Pakistani officials are denying allegations by Afghan President Hamid Karzai that the Pakistani military is routinely firing artillery into on Afghanistan.
Pakistani officials deny Karzai allegations
Pakistani military officials say that they are not intentionally firing into Afghan territory, but some munitions may have crossed the border as the Pakistani army chased militants into Afghanistan.
Army Spokesman General Athar Abbas says there is no telling if those shots landed on Afghan territory, but says Pakistan has been pursuing militants using that territory to repeatedly attack Pakistani border posts.
"Militants have been attacking our check posts. And a number of incidents, about five major engagements. So maybe when the militants were escaping back to the border, in engaging them a few rounds would have accidently gone across. That possibility cannot be ruled out," Abbas stated.
Long accused of allowing safe havens on its side of the border, Pakistan in recent weeks has begun reversing the accusations and saying that as NATO forces withdraw from Afghan territory it leaves a security vacuum that anti-Pakistani government militants are using to launch cross-border attacks.
Karzai assess damage, issues warning
Speaking Sunday, Afghan President Hamid Karzai said during the past three weeks approximately 470 missiles had landed in Afghanistan’s border provinces from Pakistan. The Afghan president said 36 people, including children, have died as a result.
Karzai says he has discussed this with Pakistani and NATO leadership and warned of consequences if the incidents continue.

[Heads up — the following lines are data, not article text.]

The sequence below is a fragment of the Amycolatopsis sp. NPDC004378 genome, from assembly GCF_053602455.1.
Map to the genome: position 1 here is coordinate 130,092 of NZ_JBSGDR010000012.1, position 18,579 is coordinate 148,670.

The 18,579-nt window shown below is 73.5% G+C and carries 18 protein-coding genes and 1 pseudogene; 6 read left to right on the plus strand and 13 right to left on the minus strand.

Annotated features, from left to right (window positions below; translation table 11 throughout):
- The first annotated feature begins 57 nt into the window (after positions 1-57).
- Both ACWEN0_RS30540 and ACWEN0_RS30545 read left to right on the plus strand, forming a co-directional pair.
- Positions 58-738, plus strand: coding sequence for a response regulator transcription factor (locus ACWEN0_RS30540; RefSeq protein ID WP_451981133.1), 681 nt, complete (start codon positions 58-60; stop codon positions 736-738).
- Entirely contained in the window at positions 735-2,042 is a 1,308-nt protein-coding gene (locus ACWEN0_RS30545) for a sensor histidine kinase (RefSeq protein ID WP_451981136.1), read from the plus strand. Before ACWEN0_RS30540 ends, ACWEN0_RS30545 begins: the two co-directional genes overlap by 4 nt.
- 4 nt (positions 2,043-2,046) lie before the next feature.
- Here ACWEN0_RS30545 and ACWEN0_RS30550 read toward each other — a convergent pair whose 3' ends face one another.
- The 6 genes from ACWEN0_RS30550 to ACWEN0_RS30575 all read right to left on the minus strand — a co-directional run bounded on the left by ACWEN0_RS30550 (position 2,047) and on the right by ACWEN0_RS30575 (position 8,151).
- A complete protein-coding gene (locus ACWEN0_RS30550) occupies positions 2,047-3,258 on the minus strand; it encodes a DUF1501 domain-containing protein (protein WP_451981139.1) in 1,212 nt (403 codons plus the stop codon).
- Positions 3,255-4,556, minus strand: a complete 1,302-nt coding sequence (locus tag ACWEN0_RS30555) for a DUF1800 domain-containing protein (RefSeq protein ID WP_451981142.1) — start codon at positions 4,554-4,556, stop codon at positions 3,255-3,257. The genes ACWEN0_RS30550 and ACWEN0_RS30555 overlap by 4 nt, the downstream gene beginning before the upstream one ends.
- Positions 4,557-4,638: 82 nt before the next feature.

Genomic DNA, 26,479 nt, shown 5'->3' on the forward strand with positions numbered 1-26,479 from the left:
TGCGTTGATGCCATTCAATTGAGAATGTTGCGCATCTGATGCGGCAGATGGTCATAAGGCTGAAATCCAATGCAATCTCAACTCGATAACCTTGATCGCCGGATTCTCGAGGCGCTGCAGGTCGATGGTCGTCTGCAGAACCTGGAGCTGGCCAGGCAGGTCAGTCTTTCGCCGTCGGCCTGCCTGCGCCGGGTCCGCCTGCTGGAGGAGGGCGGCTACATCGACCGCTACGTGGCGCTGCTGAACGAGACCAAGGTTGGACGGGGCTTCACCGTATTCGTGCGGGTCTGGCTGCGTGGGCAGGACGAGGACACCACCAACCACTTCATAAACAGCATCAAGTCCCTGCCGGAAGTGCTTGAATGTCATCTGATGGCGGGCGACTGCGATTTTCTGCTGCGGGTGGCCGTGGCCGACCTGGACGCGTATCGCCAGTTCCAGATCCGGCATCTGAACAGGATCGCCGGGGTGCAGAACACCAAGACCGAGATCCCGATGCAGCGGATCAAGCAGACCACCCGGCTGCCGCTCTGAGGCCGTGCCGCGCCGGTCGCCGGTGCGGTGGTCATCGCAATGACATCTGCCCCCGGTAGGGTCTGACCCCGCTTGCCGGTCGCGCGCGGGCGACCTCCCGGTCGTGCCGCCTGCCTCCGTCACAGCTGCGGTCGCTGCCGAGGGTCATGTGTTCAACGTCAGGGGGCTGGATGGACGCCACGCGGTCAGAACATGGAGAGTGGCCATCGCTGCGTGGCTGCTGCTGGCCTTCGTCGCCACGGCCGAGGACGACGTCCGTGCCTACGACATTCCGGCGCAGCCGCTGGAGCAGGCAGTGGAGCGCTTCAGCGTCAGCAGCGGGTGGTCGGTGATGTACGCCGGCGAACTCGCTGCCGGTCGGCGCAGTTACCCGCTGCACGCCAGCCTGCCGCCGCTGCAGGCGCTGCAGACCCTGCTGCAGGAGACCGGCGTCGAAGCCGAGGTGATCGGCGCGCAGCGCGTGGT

Talks between NATO, Afghanistan and Pakistan are being conducted in Kabul this week in an effort to bring to a close the hostilities that have been ongoing for nearly 10 years - in line with U.S. President Barack Obama’s announcement that some American forces will shortly begin to withdraw.
Speaking in Kabul, NATO spokesman General Josef Blotz said there are lines of communications open between all parties; Afghanistan, Pakistan, and NATO - because insurgents can and do cross the border. "There is a so-called tripartite mechanism addressing issues like coordination of operations, but also issues like incidents on the common border because we have a common enemy crossing this border," he said.
Pakistani forces are increasingly fighting their own insurgency in the frontier areas. International pressure to step up that fight has met with reluctance, Islamabad says its military is stretched thin and stirring up certain areas could overwhelm its capabilities.
And strained relations with NATO forces is adding to the difficulty. Reports in the British press say Pakistan has expelled 18 British military trainers. This is in addition to dozens of U.S. military trainers Pakistan has expelled in the fallout from the May 2nd raid that killed Osama Bin Laden.